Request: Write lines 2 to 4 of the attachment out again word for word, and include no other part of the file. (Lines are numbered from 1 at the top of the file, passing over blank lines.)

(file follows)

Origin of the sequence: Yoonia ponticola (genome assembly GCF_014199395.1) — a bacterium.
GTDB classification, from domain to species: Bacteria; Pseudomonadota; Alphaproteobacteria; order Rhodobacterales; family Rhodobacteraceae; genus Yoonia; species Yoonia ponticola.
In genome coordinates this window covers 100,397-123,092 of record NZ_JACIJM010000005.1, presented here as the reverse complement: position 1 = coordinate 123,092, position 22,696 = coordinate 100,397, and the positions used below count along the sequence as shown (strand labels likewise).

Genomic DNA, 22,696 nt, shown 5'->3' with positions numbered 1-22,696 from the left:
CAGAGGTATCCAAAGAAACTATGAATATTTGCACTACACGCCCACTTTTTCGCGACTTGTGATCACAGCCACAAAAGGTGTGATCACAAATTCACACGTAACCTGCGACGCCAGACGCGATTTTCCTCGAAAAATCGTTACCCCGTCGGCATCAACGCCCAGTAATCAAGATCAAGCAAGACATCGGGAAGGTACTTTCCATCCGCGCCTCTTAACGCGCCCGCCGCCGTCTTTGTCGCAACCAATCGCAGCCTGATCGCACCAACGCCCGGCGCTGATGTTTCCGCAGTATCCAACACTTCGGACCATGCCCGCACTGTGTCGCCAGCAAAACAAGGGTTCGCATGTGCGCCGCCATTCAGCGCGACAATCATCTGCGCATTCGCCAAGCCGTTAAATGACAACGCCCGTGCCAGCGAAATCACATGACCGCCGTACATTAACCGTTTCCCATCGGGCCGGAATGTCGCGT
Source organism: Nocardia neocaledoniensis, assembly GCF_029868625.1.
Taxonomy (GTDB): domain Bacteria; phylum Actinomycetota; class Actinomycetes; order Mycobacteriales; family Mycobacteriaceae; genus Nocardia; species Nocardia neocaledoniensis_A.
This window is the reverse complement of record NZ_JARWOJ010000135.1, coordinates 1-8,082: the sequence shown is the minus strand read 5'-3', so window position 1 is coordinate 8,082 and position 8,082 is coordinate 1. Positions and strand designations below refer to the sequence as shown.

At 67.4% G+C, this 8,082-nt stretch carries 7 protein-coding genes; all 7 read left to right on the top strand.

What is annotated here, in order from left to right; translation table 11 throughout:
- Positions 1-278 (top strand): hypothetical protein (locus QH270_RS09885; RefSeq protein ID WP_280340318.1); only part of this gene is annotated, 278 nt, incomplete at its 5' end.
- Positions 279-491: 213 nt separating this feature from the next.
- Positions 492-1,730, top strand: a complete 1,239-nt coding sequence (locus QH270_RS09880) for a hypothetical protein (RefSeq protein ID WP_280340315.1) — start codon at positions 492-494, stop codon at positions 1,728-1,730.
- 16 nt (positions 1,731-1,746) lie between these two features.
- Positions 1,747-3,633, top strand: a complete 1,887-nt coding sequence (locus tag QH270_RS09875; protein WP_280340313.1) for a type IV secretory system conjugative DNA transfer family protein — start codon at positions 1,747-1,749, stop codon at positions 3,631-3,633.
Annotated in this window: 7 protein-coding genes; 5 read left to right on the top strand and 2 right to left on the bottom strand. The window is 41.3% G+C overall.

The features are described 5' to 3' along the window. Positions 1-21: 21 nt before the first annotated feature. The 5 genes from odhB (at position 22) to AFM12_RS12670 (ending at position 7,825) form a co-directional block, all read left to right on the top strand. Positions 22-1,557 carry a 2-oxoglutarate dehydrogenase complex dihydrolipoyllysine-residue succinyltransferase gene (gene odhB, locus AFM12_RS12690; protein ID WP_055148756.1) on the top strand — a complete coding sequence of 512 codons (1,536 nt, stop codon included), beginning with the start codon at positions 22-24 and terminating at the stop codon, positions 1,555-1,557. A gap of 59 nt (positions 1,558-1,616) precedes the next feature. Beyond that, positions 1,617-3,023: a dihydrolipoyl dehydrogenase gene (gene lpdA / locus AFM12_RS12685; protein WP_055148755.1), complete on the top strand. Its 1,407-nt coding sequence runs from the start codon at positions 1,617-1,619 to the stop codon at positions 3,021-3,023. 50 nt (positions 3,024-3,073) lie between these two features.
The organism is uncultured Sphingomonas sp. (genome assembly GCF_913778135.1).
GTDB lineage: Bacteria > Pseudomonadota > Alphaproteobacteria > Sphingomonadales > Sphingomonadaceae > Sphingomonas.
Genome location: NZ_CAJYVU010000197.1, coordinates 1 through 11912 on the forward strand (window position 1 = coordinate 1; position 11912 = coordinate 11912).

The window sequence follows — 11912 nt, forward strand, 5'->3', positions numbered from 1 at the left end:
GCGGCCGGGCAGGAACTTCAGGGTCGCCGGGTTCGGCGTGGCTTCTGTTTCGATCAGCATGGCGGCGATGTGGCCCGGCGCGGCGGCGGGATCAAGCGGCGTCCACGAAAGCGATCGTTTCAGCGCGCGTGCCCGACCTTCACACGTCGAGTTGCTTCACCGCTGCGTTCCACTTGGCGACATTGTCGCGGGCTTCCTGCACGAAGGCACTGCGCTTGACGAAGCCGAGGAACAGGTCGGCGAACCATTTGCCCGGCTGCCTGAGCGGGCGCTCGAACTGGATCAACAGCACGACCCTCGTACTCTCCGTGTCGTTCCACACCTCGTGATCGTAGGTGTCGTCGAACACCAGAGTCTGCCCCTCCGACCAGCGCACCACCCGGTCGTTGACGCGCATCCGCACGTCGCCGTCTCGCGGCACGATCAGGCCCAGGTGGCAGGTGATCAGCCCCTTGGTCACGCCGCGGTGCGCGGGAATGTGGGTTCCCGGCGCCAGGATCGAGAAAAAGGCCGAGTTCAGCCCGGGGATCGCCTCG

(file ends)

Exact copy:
GTDB classification, from domain to species: Bacteria; Pseudomonadota; Alphaproteobacteria; order Rhodobacterales; family Rhodobacteraceae; genus Yoonia; species Yoonia ponticola.
In genome coordinates this window covers 100,397-123,092 of record NZ_JACIJM010000005.1, presented here as the reverse complement: position 1 = coordinate 123,092, position 22,696 = coordinate 100,397, and the positions used below count along the sequence as shown (strand labels likewise).

Genomic DNA, 22,696 nt, shown 5'->3' with positions numbered 1-22,696 from the left: